Palm Oil Industry: environmental and human impacts

Indonesia’s largest palm oil company, Sinar Mas, ran into trouble recently when communities in Liberia complained about a 33,000 ha. operation being developed on their lands by its indirectly-owned subsidiary, Golden Veroleum in Butaw District, Sinoe County. Alfred Brownell, the lawyer from Green Advocates representing the Kru tribes impacted by the project who is attending the 10th Roundtable on Sustainable Palm Oil (RSPO) being held in Singapore this week noted:

Golden Veroleum is in clear violation of the RSPO’s New Planting Procedure as it has not advertised its plans to clear and plant oil palms and carry out and publicise a High Conservation Value Assessment in advance of expanding its operations. Under the RSPO procedure, the company should now cease clearance until due process is followed. The villagers are concerned that their lands are being taken without their fully informed or free consent.

This is the second palm oil development involving a prominent RSPO member to run into controversy in Liberia. Last year, a subsidiary of Malaysia’s largest palm oil consortium, Sime Darby, was criticised for expanding its operations without respecting local peoples’ rights. The company was in the early stages of developing a 220,000 ha. operation but was halted in its tracks by complaints, which, to its credit, the company has responded to by entering into dialogue with the communities.

The spotlight is now on two large palm oil operations in Cameroon. One is planned by a company called BioPalm, a subsidiary of India-based corporation Siva Group which is marking out its planned operations without consultation on the lands of the Bagyeli “Pygmies” in Océan Département in western Cameroon. The company claims to be an RSPO member but does not show up on the RSPO’s membership lists. Messe Venant, Project Coordinator of the community-based indigenous NGO Okani says:  As the affected Bagyeli communities have told us, the forest is their memory. If they lose it, they lose their past, their present and their future. They will no longer be Bagyeli. To destroy the forest is to reduce them to nothingness.

Another palm oil developer is SG Sustainable Oils Cameroon PLC (SGSOC), owned by Herakles Farms from the USA and an affiliate of Herakles Capital, which is also involved in the telecommunications, energy, infrastructure, mining and agro-industrial sectors in Africa. SGSOC is developing an oil palm plantation further north in Cameroon, but has also run into sustained opposition from local communities and concerned NGOs and has announced it will pull out of the RSPO.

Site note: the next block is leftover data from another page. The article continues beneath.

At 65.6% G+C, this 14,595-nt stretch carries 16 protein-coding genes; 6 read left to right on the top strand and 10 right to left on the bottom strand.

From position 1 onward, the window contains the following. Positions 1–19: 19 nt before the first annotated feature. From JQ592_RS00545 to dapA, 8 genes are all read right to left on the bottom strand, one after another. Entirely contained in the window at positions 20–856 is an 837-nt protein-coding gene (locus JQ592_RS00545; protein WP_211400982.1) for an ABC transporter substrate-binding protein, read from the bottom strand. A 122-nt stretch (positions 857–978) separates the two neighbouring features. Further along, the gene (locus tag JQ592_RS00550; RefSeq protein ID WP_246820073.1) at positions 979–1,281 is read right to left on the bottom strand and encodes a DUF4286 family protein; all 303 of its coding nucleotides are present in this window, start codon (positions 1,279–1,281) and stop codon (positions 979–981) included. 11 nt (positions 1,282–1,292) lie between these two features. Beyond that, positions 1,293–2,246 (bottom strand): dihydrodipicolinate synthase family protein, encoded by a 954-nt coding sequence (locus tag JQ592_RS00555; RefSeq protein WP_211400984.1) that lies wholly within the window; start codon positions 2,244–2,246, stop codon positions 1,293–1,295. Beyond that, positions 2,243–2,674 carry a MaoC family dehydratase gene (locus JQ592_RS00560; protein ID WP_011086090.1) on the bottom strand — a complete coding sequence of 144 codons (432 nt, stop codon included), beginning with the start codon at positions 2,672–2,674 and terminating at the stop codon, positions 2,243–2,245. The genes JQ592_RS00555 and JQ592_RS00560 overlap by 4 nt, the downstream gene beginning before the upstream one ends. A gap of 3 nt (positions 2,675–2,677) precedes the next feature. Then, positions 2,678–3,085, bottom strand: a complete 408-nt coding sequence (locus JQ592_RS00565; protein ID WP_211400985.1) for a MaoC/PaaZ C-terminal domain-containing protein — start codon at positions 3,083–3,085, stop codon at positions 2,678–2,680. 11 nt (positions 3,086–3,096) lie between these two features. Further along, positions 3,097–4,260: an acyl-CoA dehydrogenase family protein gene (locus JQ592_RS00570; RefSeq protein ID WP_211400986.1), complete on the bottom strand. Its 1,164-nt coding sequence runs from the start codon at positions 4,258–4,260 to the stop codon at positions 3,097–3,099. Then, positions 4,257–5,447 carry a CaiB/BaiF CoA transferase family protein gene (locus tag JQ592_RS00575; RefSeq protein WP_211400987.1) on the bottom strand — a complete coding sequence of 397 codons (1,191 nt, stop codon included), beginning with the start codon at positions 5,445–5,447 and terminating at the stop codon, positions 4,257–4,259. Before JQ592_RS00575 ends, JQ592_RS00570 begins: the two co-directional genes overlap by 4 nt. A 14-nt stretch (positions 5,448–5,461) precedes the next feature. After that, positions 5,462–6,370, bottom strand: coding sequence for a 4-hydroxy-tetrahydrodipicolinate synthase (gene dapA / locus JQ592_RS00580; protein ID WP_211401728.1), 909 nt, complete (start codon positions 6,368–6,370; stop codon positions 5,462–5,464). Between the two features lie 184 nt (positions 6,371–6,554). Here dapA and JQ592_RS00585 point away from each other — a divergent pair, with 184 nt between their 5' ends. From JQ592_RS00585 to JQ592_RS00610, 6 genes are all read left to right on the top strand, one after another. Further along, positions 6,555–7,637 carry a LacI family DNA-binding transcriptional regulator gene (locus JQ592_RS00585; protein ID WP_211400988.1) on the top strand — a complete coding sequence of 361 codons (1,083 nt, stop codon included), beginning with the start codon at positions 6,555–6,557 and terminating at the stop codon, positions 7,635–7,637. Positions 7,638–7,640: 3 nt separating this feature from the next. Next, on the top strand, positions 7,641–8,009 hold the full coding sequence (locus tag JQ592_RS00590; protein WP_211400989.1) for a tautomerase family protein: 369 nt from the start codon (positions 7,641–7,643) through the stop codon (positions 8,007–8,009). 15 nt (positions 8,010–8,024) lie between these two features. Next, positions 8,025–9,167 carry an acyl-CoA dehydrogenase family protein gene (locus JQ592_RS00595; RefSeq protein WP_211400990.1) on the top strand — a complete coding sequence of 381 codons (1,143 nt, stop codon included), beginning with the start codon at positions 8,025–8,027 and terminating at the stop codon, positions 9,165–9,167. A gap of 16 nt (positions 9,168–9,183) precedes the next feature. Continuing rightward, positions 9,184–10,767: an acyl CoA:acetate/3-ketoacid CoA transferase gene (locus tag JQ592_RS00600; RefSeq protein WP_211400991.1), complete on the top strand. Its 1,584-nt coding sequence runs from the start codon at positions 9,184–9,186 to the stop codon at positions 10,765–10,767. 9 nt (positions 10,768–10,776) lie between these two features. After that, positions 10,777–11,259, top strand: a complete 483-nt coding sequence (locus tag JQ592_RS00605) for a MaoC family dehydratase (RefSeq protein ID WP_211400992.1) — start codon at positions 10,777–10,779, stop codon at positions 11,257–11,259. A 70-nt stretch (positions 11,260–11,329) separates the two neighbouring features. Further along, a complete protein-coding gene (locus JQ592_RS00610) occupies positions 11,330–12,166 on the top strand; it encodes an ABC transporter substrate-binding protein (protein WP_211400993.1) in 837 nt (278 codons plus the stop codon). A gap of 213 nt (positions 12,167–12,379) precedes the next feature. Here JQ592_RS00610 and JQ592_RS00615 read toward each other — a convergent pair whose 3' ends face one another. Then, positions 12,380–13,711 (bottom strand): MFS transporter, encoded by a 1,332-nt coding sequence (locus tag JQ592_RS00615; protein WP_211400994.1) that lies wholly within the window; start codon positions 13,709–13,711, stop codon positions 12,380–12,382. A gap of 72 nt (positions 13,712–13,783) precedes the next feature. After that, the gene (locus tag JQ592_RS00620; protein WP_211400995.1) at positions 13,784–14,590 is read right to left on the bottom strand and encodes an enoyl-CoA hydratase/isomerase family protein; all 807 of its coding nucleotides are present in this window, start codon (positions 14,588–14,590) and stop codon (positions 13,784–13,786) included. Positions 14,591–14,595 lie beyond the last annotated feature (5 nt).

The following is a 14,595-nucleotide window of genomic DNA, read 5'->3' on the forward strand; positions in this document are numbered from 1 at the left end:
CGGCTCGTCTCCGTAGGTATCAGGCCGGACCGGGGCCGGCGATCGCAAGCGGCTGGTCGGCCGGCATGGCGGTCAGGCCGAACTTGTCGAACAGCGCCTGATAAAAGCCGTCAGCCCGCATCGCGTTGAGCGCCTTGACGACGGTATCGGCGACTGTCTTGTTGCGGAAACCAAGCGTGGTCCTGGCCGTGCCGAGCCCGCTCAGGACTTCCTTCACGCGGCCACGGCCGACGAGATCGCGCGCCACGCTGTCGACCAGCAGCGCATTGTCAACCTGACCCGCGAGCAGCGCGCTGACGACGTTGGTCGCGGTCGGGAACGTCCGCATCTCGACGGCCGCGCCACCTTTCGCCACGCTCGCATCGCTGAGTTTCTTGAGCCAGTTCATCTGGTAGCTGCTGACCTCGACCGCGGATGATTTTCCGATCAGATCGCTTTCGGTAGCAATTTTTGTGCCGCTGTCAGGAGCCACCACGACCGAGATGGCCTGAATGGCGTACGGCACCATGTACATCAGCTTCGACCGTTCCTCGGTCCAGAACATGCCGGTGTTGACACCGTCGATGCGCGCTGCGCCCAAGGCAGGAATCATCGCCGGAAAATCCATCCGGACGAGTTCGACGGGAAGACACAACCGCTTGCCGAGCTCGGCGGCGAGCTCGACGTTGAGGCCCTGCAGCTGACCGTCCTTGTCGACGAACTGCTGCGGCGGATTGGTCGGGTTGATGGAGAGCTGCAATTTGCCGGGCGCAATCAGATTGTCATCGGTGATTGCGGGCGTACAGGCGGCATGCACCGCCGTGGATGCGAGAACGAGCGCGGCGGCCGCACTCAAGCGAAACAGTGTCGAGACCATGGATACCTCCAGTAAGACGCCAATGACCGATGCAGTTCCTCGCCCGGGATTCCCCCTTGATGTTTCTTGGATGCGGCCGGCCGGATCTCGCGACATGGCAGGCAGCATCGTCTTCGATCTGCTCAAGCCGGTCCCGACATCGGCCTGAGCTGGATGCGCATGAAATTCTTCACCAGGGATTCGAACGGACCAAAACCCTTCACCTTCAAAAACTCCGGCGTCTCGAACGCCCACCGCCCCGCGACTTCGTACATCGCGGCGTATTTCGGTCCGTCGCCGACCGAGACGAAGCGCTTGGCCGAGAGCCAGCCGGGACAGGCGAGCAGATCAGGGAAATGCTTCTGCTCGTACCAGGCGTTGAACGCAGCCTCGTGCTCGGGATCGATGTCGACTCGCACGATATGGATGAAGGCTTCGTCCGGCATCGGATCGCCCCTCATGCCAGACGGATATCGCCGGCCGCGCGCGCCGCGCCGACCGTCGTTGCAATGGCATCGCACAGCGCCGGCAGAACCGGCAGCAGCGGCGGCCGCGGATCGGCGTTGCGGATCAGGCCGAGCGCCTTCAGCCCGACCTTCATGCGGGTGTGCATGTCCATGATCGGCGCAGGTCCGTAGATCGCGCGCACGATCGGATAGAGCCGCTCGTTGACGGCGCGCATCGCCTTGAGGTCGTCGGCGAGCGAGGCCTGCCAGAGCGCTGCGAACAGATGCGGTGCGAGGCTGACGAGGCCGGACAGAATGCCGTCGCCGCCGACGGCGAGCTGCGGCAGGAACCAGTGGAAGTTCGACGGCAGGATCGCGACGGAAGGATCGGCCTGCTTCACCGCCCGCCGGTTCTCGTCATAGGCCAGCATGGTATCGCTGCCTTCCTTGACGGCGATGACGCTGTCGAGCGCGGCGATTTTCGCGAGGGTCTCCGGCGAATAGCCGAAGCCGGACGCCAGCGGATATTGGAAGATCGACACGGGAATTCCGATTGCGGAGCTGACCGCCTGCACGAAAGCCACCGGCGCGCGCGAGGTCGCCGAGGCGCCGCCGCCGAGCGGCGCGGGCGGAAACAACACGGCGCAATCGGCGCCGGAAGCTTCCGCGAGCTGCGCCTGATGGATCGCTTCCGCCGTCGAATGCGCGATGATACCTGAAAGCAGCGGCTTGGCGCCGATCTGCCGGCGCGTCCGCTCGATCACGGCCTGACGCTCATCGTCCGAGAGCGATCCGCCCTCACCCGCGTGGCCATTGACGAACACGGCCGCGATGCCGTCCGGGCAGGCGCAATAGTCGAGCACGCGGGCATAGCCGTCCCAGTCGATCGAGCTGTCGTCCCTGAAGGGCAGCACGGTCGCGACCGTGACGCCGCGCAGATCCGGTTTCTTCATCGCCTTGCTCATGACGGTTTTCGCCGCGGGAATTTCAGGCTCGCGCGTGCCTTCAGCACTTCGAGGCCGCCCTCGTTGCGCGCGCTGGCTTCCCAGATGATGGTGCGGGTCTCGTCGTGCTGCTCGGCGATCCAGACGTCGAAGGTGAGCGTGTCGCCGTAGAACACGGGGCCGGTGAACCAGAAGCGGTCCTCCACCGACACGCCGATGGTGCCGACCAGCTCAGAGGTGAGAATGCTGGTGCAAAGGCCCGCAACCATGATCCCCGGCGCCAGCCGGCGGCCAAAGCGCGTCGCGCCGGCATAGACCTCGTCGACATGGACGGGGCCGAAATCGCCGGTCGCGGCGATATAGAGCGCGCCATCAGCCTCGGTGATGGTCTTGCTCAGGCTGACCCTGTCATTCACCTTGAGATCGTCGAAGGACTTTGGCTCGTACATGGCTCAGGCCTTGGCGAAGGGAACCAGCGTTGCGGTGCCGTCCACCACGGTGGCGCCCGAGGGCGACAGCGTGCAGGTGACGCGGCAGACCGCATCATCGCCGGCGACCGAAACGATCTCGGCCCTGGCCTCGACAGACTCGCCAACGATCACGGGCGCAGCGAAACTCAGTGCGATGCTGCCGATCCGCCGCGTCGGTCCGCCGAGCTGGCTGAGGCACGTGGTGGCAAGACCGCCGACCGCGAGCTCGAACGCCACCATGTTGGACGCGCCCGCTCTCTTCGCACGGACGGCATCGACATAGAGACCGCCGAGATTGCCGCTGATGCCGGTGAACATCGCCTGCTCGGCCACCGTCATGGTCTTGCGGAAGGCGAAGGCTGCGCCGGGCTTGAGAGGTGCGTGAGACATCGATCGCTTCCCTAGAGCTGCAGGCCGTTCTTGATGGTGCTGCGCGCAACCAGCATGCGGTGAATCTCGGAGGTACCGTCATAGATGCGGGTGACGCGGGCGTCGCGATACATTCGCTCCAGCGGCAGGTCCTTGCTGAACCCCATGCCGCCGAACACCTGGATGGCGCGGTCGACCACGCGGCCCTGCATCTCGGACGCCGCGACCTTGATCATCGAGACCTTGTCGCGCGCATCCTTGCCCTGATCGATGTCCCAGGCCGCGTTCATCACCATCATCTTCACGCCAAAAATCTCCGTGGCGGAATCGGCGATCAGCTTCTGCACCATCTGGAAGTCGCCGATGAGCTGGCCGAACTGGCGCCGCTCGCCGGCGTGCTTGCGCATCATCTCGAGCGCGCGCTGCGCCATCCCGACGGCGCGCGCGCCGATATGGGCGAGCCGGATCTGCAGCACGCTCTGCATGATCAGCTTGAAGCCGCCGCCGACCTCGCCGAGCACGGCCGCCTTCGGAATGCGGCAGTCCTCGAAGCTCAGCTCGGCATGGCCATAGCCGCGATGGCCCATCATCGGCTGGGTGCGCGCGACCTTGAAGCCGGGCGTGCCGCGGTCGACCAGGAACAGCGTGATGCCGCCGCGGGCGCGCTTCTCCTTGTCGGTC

Other cases are highlighted in a searching review of 15 companies’ operations carried out by the Forest Peoples Programme and SawitWatch with a consortium of other NGOs and community organisations in Liberia, Cameroon, the Democratic Republic of Congo, the Philippines, Malaysia and Indonesia.

One case examined is the operation being developed by Genting Plantations, a client of HSBC, and a subsidiary of the vast Genting group which runs a casino, hotel and property empire in Malaysia. Both companies are prominent RSPO members. Genting is now in a protracted land dispute with the Dusun and Sungai peoples in Tongod District in Sabah over the imposition of the oil palm plantation. Leonard Alaza representing the Indigenous Peoples Network of Malaysia or Jaringan Orang Asal SeMalaysia (JOAS) at the 10th Roundtable of the RSPO underway in Singapore, says:  The communities have been objecting to this plantation since 2000 and filed a court case 10 years ago asking the court to recognise their rights and freeze the company’s expansion. But instead of recognising our rights, as the RSPO standard requires, the company has been contesting even the admissibility of our case and meanwhile has taken over and planted all the disputed lands.

Excerpt from Press Release of Forest Peoples Programme, New oil palm land grabs exposed: Asian palm oil companies run into trouble in Africa, Nov. 1, 2012

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